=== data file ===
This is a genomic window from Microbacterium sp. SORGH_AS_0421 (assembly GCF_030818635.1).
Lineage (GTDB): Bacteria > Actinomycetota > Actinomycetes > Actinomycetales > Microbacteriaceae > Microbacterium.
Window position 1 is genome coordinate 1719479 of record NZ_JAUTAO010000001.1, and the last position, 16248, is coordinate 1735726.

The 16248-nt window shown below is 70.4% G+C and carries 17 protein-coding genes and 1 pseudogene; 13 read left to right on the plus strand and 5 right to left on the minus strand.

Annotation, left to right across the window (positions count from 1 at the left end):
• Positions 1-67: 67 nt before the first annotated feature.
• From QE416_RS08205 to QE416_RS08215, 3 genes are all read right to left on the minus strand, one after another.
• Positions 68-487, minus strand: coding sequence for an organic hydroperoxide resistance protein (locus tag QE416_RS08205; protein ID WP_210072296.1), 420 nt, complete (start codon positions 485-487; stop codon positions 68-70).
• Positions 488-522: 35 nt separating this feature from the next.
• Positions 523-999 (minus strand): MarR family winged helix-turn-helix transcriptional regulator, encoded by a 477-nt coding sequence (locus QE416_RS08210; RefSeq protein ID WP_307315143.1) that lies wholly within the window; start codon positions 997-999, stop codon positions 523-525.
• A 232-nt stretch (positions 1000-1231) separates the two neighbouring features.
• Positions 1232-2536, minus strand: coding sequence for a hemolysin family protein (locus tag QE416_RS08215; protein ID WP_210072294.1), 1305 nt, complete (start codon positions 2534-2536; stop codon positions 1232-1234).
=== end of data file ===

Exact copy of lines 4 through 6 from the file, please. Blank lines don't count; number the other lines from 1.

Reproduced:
The 16248-nt window shown below is 70.4% G+C and carries 17 protein-coding genes and 1 pseudogene; 13 read left to right on the plus strand and 5 right to left on the minus strand.

Annotation, left to right across the window (positions count from 1 at the left end):
• Positions 1-67: 67 nt before the first annotated feature.